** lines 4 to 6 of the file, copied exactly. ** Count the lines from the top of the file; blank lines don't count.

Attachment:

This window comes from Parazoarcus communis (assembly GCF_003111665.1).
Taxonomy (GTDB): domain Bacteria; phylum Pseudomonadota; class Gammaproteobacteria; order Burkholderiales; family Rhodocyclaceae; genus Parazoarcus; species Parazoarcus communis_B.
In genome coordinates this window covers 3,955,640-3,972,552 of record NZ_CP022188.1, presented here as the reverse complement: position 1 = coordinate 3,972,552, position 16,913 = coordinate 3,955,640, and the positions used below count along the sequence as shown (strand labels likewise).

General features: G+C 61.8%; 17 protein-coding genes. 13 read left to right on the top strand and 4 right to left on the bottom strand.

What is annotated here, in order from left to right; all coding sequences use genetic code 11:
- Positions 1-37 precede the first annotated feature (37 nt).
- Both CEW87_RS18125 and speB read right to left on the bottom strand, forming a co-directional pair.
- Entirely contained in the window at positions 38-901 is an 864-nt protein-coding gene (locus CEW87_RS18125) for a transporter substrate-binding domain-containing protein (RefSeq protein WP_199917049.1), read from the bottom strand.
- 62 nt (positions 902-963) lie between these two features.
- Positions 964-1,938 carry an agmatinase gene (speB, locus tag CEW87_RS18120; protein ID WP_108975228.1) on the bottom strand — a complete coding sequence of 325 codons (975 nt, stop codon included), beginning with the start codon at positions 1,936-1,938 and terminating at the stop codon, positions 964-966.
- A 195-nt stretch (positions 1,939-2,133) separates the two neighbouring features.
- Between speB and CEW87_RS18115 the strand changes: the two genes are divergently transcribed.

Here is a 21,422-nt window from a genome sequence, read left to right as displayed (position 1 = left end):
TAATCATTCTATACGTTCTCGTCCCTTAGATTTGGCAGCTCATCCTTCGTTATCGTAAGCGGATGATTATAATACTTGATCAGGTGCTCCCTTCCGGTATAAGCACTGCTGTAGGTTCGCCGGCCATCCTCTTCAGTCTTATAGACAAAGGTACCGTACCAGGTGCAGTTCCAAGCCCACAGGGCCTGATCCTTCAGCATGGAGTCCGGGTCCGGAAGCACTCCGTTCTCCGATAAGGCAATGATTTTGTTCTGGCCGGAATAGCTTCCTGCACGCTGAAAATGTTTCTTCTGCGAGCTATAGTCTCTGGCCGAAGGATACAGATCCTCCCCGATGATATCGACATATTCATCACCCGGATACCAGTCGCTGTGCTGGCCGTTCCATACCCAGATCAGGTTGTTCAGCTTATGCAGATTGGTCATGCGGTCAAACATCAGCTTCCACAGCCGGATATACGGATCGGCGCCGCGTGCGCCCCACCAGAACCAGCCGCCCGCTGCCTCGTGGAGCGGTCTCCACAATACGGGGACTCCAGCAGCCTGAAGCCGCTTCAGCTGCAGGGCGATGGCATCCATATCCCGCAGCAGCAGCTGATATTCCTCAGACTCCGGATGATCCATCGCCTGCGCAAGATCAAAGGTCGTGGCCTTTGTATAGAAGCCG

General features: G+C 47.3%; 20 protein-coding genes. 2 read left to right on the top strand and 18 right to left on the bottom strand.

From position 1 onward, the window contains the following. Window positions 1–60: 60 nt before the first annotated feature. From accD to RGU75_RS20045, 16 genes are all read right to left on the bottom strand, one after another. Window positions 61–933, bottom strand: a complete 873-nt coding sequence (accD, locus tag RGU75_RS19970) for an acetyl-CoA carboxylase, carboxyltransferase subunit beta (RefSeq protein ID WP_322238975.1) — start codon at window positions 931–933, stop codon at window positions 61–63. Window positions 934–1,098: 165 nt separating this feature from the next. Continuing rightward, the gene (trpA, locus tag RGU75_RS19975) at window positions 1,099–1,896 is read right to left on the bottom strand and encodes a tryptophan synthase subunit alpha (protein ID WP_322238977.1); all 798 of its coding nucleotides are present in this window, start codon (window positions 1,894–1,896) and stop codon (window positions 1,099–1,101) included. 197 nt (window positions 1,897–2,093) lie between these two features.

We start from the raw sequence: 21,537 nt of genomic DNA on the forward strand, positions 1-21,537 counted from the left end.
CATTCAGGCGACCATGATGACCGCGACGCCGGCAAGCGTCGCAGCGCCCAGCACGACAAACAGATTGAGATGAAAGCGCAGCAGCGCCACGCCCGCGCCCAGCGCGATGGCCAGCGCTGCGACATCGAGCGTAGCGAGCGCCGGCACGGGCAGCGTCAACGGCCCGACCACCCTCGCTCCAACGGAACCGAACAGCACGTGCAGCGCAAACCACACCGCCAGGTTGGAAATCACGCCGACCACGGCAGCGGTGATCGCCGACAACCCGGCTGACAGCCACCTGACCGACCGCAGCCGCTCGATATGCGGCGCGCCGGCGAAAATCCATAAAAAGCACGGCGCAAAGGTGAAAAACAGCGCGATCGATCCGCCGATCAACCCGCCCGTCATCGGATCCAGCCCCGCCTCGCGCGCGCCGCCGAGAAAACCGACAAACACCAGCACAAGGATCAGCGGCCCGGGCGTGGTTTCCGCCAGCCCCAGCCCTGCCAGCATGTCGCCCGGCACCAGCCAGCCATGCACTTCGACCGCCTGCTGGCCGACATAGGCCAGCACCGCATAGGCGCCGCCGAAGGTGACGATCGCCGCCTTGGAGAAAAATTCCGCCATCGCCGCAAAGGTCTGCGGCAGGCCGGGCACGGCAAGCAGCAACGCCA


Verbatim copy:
General features: G+C 61.8%; 17 protein-coding genes. 13 read left to right on the top strand and 4 right to left on the bottom strand.

What is annotated here, in order from left to right; all coding sequences use genetic code 11:
- Positions 1-37 precede the first annotated feature (37 nt).